The Supreme Court ruling in Gonzalez v. Raich (2005) is unbelievably ridiculous, and will not stand the test of time.

    Justice Clarence Thomas explains the ridiculous nature of this ruling in the first paragraph of his dissent:

    “Respondents Diane Monson and Angel Raich use marijuana that has never been bought or sold, that has never crossed state lines, and that has had no demonstrable effect on the national market for marijuana. If Congress can regulate this under the Commerce Clause, then it can regulate virtually anything–and the Federal Government is no longer one of limited and enumerated powers.

    Republicans should clearly be leading the charge to repeal the Controlled Substances Act (CSA) as part of an overall effort against the New-Deal-sanctioned abusive Commerce Clause interpretation relied on heavily to authorize over-regulating the private sector, and will be used as needed to authorize Obamacare and Cap-n-Trade.

    Republican support would heavily tip the scales against the prohibitionists and give us the public power needed to repeal this disastrous policy — automatically removing our obligation towards relevant international treaties which require national constitutionality.

    I post in the Wall Street Journal comments section when I can, because it is dominated by conservatives, likely wealthy enough (i.e. powerful enough) to have at least some influence in our nation’s effective oligarchy spanning the public and private sectors.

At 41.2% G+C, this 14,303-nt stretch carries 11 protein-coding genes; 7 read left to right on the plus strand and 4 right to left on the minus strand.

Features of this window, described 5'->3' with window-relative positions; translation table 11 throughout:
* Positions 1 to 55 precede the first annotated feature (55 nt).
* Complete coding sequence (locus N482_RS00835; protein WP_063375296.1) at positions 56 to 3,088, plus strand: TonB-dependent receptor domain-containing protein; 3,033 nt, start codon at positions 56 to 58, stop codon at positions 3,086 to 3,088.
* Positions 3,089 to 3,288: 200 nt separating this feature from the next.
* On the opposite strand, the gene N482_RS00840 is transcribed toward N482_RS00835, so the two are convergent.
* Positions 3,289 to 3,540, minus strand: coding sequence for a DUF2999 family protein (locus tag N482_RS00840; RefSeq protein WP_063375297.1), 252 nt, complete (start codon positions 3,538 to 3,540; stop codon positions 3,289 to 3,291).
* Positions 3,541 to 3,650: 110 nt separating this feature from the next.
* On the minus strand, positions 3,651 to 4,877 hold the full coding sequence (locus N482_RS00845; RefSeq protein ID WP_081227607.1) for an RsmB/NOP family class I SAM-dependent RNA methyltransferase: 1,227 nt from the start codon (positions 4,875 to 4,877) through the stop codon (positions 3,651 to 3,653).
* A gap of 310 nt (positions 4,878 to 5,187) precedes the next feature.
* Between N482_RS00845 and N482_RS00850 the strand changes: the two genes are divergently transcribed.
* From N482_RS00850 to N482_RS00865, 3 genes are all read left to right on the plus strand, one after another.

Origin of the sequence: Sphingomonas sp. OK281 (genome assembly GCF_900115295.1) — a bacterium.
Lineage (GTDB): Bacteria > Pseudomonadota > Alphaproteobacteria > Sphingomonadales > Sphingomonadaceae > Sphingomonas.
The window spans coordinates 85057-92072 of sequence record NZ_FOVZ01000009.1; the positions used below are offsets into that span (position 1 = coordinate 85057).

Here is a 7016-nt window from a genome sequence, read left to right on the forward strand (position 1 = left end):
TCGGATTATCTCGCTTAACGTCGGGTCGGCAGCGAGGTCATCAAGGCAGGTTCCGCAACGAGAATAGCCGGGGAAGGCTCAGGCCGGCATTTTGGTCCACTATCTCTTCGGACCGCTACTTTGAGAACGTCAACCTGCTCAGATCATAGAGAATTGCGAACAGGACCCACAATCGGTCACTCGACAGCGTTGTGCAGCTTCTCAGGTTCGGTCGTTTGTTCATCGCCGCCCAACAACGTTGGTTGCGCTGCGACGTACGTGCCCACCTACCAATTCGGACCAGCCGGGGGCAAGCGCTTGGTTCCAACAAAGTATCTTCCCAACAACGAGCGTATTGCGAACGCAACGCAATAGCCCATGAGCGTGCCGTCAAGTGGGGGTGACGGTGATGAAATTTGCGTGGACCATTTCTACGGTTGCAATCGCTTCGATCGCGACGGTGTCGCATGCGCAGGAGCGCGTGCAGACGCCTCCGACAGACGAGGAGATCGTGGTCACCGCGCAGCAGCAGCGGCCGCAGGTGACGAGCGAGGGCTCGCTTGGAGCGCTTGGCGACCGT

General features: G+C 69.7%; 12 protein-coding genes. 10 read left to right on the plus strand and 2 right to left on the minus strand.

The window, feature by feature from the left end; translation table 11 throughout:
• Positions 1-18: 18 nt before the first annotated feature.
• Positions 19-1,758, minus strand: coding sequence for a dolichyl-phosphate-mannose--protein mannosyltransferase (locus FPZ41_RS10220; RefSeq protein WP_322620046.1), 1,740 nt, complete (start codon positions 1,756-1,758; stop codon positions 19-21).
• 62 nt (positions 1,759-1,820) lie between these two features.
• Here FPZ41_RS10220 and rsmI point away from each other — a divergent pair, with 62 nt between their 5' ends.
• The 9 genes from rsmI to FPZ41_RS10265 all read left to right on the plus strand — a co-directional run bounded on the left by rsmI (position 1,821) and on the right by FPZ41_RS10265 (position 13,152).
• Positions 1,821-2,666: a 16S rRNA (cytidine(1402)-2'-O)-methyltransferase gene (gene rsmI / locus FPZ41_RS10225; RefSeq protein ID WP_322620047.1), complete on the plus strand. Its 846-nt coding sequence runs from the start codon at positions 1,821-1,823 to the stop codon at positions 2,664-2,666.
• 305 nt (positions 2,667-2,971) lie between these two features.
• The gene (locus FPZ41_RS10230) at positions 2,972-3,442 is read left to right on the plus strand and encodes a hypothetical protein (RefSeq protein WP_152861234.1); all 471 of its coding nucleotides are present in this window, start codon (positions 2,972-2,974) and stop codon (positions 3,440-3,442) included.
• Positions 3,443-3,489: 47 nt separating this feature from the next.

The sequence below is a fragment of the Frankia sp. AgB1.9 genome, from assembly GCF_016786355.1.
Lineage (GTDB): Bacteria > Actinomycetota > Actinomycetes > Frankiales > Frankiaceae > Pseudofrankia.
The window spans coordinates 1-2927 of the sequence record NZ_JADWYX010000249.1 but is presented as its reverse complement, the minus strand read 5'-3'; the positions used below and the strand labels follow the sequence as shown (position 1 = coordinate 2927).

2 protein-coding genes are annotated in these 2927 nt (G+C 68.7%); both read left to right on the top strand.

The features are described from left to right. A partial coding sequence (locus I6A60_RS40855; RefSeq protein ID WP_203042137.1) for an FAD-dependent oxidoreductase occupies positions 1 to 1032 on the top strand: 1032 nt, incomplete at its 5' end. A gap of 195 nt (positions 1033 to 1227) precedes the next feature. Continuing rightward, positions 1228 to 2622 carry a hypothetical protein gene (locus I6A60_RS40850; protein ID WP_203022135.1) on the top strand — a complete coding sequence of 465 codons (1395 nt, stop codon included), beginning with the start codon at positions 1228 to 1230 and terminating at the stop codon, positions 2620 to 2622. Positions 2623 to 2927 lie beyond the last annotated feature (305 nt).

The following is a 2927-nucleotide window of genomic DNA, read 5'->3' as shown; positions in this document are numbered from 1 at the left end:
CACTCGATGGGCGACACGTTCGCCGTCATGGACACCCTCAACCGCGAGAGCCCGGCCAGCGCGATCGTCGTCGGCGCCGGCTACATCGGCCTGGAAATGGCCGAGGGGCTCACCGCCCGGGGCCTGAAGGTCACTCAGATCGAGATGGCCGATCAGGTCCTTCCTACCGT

Though my posts may be largely ignored, some replies and recommendations (thumbs up button) suggest that at least some people are getting the message, noting the overall trend of more comments towards a ‘non-drug-war’ solution with more recommendations for those comments.

    Repealing the CSA is not an ‘if’, but a ‘when’.

    Like the Berlin wall being torn down fairly suddenly, public pressure against Congress and the Supreme Court will emerge forcing a correction to the Commerce Clause interpretation (and, if we do our jobs right, repeal the CSA as part of that correction).

    The whole truth is on our side (there is no sustainable point supporting the CSA), and that is too much to try to sweep under the rug in favor of prohibitionist propaganda.

  • claygooding

    “Wow. That last article from Gerald Turetsky is just chock full of classic reefer madness that has been debunked over and over. It’s so sad to see someone present an argument that lacks even the rudimentary application of critical thinking and logic.”

    What it shows is the lack of knowledge on current research
    and the use of propaganda that was presented to them when they were being trained as a “good little drug warrior”.
    Even cops have to believe in something and apparently he learned the myths he spews because once he convinced himself of his role as a narcotics officer,he quit learning.